John Dobson, the revered money manager and philanthropist who died in 2013, preferred to invest in people rather than buildings, according to those who run the foundation that bears his name.
"He was a humble man who had no interest in having his name on a building," says Randy Kelly, chairman of the John Dobson Foundation and chief executive officer of Formula Growth Ltd., one of Canada's oldest investment management firms, founded by Mr. Dobson in 1960.
"If you put it [a name] on a building, it is more akin to an honorary degree," says Mr. Kelly. "He [Mr. Dobson] understood why people liked it but it was something that didn't turn his crank."
In keeping with Mr. Dobson's philosophy, the foundation on Tuesday pledged $2-million over 10 years to McGill University in Montreal to enable entrepreneurs on campus to focus on taking their late-stage startups to the next level of investor and market interest.
The donation, the foundation's largest gift to his alma mater to date, would provide $5,000 stipends for young entrepreneurs selected for the McGill X-1 Accelerator, a 10-week summer program established in 2015 through the McGill Dobson Centre for Entrepreneurship. Currently, eight teams (of three to five members) participate in the accelerator program (named for the aircraft that broke the sound barrier in 1947), with budding entrepreneurs working on diverse ideas, such as processes to detect concussions or heal bones faster than at present.
The donation also includes financial support for student interns who work with the accelerator participants, according to Mr. Kelly, along with annual funds for selected accelerator teams to travel to Toronto, Boston, New York and San Francisco, for example, to pitch their product to potential investors.
"Like in his investment career, John Dobson liked to jump-start things and shepherd them for a while to make them come to fruition," says Mr. Kelly. "His attitude was if it was successful it could stand on its own two feet, and he could [then] withdraw his funding because others would come in to fund it."
For Gregory Vit, director of the McGill Dobson Centre, the donation is a welcome development to ensure the long-term sustainability of the accelerator program that encourages entrepreneurs from across campus to work across disciplines, not just business, to foster "creative collisions" that can turn an innovative idea into reality.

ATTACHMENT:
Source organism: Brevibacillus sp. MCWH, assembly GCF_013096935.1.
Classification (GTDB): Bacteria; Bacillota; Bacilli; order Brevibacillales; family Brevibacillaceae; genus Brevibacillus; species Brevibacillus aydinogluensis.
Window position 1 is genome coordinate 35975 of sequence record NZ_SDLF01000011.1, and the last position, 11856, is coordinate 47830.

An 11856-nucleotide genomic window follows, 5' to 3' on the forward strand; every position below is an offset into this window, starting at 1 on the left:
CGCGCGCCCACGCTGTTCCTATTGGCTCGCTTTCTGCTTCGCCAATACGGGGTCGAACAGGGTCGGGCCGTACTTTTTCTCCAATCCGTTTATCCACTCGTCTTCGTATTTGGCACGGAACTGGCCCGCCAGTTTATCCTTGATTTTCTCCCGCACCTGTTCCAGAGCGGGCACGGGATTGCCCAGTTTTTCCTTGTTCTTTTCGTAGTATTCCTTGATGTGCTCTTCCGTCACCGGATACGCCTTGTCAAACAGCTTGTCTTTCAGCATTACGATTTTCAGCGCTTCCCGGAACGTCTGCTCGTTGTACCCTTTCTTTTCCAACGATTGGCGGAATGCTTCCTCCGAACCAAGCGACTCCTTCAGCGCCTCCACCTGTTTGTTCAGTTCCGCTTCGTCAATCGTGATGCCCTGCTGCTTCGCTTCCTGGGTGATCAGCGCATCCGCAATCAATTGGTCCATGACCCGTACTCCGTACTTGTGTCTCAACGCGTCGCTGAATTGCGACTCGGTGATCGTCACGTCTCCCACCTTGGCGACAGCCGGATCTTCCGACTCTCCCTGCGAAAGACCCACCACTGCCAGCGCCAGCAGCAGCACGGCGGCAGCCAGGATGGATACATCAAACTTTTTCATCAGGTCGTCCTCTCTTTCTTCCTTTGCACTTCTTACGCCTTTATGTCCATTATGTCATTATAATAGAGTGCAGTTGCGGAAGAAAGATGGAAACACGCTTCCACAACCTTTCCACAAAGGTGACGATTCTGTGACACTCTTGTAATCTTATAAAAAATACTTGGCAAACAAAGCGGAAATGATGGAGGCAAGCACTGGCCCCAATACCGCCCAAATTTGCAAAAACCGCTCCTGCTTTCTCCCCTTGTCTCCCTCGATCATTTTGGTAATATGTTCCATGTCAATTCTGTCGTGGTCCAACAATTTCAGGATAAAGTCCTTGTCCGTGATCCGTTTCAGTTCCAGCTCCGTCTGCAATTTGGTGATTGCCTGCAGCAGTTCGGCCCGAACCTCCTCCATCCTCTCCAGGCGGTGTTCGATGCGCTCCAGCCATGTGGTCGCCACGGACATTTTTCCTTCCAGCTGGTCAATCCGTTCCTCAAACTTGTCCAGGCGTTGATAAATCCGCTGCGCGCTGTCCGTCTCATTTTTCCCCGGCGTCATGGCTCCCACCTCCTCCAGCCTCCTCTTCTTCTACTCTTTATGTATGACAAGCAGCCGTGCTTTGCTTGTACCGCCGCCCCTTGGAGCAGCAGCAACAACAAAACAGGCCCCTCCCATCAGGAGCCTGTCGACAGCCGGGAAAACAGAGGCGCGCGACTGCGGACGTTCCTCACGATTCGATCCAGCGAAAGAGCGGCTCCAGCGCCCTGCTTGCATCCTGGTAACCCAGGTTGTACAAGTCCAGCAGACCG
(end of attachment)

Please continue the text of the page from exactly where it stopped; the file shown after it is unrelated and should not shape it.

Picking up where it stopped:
"We are moving from a tent or straw house to a brick house," says Dr. Vit, of the donation's significance. The accelerator program, adapted from a successful curriculum model at the Massachusetts Institute of Technology, seeks to nurture "a deep, continuous, scalable social process" for startups. Beyond the summer program, and through other opportunities offered through the McGill Dobson Centre, students, professors and others with a link to the university connect with McGill alumni and others who serve as mentors.
"We are taking the emphasis away from the startup – we are a university and not a hedge fund or a venture capital fund – to focus on training the entrepreneur," says Dr. Vit, also an associate professor of strategy and organization at McGill's Desautels Faculty of Management. "They [the participants] are all hoping to start something but the overall emphasis in all our programs is really training up the entrepreneur and giving them the necessary processes to give them a better edge in whatever they do in life."
A similar aspiration is shared by the current managers of the John Dobson Foundation, which previously has given about $4-million to McGill, from which Mr. Dobson had a bachelor of commerce degree, in particular to its entrepreneurship centre.
"What we hope, if we are sitting here in 20 years, is that there will be a whole bunch of little businesses and a lot of smart kids, no matter if they started a business or are working in a bigger business," says Mr. Kelly. "They will have learned an awful lot by trying to create something from scratch – that is the key thing."